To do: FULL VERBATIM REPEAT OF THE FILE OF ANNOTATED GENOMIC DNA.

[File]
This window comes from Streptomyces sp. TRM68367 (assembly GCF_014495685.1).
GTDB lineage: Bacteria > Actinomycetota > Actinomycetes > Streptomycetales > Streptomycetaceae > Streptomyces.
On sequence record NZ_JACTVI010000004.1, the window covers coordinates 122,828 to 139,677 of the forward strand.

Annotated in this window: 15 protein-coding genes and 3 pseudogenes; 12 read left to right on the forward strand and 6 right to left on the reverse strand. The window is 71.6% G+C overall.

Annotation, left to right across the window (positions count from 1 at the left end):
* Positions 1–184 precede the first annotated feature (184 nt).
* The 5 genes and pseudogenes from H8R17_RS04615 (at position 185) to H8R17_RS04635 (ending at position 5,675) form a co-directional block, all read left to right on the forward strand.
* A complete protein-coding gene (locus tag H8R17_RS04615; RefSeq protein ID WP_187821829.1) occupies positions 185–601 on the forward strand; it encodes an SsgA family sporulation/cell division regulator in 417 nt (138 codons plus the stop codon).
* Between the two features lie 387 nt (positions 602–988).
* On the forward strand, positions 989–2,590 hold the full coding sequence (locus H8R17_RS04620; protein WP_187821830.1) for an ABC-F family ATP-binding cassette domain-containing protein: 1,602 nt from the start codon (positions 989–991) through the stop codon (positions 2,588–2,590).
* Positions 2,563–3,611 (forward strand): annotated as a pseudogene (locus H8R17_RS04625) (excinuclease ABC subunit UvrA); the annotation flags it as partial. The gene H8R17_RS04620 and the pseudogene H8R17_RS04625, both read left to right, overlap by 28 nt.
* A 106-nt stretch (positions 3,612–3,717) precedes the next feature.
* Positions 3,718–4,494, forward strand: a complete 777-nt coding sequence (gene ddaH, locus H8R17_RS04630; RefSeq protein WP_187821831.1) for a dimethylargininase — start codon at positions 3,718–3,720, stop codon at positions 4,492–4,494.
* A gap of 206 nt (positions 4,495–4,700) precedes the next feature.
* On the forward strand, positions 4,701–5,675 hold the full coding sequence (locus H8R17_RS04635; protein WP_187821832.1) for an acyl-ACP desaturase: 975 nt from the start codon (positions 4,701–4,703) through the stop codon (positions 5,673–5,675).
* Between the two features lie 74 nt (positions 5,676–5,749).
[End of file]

This window comes from Streptomyces sp. TRM68367 (assembly GCF_014495685.1).
GTDB lineage: Bacteria > Actinomycetota > Actinomycetes > Streptomycetales > Streptomycetaceae > Streptomyces.
On sequence record NZ_JACTVI010000004.1, the window covers coordinates 122,828 to 139,677 of the forward strand.

Annotated in this window: 15 protein-coding genes and 3 pseudogenes; 12 read left to right on the forward strand and 6 right to left on the reverse strand. The window is 71.6% G+C overall.

Annotation, left to right across the window (positions count from 1 at the left end):
* Positions 1–184 precede the first annotated feature (184 nt).
* The 5 genes and pseudogenes from H8R17_RS04615 (at position 185) to H8R17_RS04635 (ending at position 5,675) form a co-directional block, all read left to right on the forward strand.
* A complete protein-coding gene (locus tag H8R17_RS04615; RefSeq protein ID WP_187821829.1) occupies positions 185–601 on the forward strand; it encodes an SsgA family sporulation/cell division regulator in 417 nt (138 codons plus the stop codon).
* Between the two features lie 387 nt (positions 602–988).
* On the forward strand, positions 989–2,590 hold the full coding sequence (locus H8R17_RS04620; protein WP_187821830.1) for an ABC-F family ATP-binding cassette domain-containing protein: 1,602 nt from the start codon (positions 989–991) through the stop codon (positions 2,588–2,590).
* Positions 2,563–3,611 (forward strand): annotated as a pseudogene (locus H8R17_RS04625) (excinuclease ABC subunit UvrA); the annotation flags it as partial. The gene H8R17_RS04620 and the pseudogene H8R17_RS04625, both read left to right, overlap by 28 nt.
* A 106-nt stretch (positions 3,612–3,717) precedes the next feature.
* Positions 3,718–4,494, forward strand: a complete 777-nt coding sequence (gene ddaH, locus H8R17_RS04630; RefSeq protein WP_187821831.1) for a dimethylargininase — start codon at positions 3,718–3,720, stop codon at positions 4,492–4,494.
* A gap of 206 nt (positions 4,495–4,700) precedes the next feature.
* On the forward strand, positions 4,701–5,675 hold the full coding sequence (locus H8R17_RS04635; protein WP_187821832.1) for an acyl-ACP desaturase: 975 nt from the start codon (positions 4,701–4,703) through the stop codon (positions 5,673–5,675).
* Between the two features lie 74 nt (positions 5,676–5,749).